A German bomb destroyed three houses on Highview Road that night, and buried Bob in the rubble of his home.

The bomb blast caused some strange effects: some crockery was lifted out of the cupboard and chucked down onto the floor without being broken. A big wardrobe was wafted across Bob's bed before the rubble fell in on it, and it seems to have saved his life.

My Grandfather had seconds to decide whether to live or to die: he chose to live.


Without air he knew he would die quickly; but he was a scientist: he considered how soldiers crossing a bridge were required to break step: they might otherwise break the bridge by setting up a rhythm.

Bob thought 'Why don't I set up a rhythm?', and he did. He worked his elbows in such a way as to set up a force which pushed up that wardrobe and gave him air until the rescuers dug him out.

My grandfather lived to teach me chess, and retired from his career in paint manufacturing with honours from his profession, but he always wanted to enquire and explore, like his uncles in the Thomas family: Uncle Ernest Augustus, for example, wrote two books on cosmology.

You or I might think that the bomb-site at Norwood would be too much to bear. However, it isn't that surprising that Bob's enquiring mind took him back to have a look, some years after the War. Someone was beavering away at the bottom of the garden, and my grandfather asked him what he was up to.

'Getting all this concrete out...could have been an air raid shelter or something. I'd like to meet the bugger that put this thing in!'

'You're looking at him', said Bob.

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'Bob' was Reginald Percy Leopold Britton, born in 1889 in Levallois–Perret, a suburb of Paris in the Hauts-de-Seine département. His parents were Richard Waddams Nimmo Britton and Irza Vivian Geraldine Britton (née Thomas), also the parents of Lionel Britton. Many thanks to Robert Hughes for the above article, and for providing the photo.

Richard Waddams Nimmo Britton


Richard Waddams Nimmo Britton was the son of John James Britton and the father of Lionel Britton. He was born at Gravelly Hill in 1859, married Irza Vivian Geraldine Thomas in 1885, and died the father of four children in 1894, in Bournemouth, at the age of 35.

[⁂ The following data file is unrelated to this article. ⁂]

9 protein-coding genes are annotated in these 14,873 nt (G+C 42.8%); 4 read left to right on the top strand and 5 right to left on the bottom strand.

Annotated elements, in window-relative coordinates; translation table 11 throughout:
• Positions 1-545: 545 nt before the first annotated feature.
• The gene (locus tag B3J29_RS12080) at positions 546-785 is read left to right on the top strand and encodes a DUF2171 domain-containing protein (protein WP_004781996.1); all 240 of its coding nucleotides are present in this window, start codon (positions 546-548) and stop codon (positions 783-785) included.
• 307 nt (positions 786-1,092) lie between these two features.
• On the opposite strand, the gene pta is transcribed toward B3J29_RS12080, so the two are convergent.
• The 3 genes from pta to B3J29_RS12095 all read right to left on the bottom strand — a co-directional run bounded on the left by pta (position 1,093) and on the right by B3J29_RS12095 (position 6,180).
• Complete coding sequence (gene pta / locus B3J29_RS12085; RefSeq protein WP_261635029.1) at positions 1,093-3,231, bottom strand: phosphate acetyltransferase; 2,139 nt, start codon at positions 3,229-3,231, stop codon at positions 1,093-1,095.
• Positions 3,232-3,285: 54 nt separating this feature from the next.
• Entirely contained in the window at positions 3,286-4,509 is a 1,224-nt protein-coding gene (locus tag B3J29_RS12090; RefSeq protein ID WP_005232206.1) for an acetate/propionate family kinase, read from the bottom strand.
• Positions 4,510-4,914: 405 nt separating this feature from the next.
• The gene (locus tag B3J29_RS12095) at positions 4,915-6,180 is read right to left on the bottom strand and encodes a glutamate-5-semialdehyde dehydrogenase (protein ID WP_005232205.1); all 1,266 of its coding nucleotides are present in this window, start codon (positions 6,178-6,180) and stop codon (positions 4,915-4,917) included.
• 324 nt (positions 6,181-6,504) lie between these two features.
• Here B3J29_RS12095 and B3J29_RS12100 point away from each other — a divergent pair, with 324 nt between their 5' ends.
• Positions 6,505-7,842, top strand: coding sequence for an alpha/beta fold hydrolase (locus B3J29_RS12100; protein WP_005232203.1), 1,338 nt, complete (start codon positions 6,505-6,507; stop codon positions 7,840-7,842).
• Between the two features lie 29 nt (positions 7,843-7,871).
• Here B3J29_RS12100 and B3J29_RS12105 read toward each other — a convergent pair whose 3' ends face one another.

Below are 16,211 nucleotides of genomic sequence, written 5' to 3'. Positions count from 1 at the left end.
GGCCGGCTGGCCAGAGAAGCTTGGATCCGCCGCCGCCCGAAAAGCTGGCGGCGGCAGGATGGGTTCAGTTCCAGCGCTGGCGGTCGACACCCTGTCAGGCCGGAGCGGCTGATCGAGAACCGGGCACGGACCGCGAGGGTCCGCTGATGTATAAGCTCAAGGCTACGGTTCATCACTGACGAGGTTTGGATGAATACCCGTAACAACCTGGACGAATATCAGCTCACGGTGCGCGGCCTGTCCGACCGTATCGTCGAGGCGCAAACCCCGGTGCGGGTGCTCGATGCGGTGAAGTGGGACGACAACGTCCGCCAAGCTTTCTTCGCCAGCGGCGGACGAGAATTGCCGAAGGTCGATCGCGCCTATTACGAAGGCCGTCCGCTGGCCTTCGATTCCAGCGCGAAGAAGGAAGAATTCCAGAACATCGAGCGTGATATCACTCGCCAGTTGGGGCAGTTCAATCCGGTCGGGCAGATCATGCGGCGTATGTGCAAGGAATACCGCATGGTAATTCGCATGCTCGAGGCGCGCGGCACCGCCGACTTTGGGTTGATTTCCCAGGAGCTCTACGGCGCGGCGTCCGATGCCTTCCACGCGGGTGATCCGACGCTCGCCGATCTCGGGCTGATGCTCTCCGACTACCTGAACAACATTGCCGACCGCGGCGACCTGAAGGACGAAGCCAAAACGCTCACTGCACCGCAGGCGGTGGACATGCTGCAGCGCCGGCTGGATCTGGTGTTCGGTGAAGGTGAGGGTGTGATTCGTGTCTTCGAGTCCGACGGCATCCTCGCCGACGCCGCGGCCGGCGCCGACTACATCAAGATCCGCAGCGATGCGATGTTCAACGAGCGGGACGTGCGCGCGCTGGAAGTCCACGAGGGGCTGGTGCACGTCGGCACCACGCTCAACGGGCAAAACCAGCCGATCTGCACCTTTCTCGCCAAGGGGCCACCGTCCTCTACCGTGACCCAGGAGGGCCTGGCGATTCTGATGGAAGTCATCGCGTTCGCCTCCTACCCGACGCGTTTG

Many thanks to Robert Hughes for providing the photo.

10 January 2008

Is This Sinead Acheson (1891–1973)?

For someone who was evidently renowned as a socialite and an extroverted supporter of left-wing causes, Sinead Acheson – usually known as Ach to her friends – has left a very thin trace of her existence. She was writer Lionel Britton's companion for several decades, and worked to keep his name in the public eye when he began to fall out of favour. What she did for a living, though, is something of a mystery. There is some evidence that she was involved in the legal profession, although she also advertised her services as a Swedish remedial face masseuse: she was trained by Constance Walton and worked at Bertha Hammond, 16 Old Bond Street, London W. 1.

Around the late 1920s, when she met Lionel Britton, she lived at 20 Ducane Close, London W. 12, when she was involved in administrative work on a voluntary basis for Left Theatre. She later lived at an appartment at 4 Essex Court, Middle Temple, E. C. 4. More bizarrely, she is said to have been the keeper of the keys to Churchill's most secret files during World War II , and to have been given the appartment in recognition of her services. This, however, contradicts statements in Dr Josephine Butler's autobiographical Churchill's Secret Agent (Ashbury: Blaketon–Hall, 1983; repr. as Cyanide in My Shoe (Cheltenham: This England, 1991)), which claims that Butler was the only female member of Churchill's 'Secret Circle'. But, as Robert Hughes notes in a post here, her death certificate reveals that for some reason she went under another name: Violet Victoria Jeanette Acheson.

Lionel Britton and Surrealism

Below is a photo from Roger Horrocks's Len Lye: A Biography (Auckland: University of Auckland, 2001). The occasion was the private showing of Eisenstein's banned film Battleship Potemkin at the Film Guild of London (where Britton was Chair). Eisenstein himself was present, wearing a policeman's helmet in the photo, which Lionel Britton rests a hand on, his other holding a phone. Also of interest is the presence of the former Dadaist Hans Richter, and Mark Segal pretending to play warming pan. But the importance of the shot to this blog is the younger woman in the photo, because it is more than probable that it is rare sighting of Ach:



(Many thanks to Roger Horrocks for permisssion to use the photo, and to Rone Waugh for providing me with some of the information here.)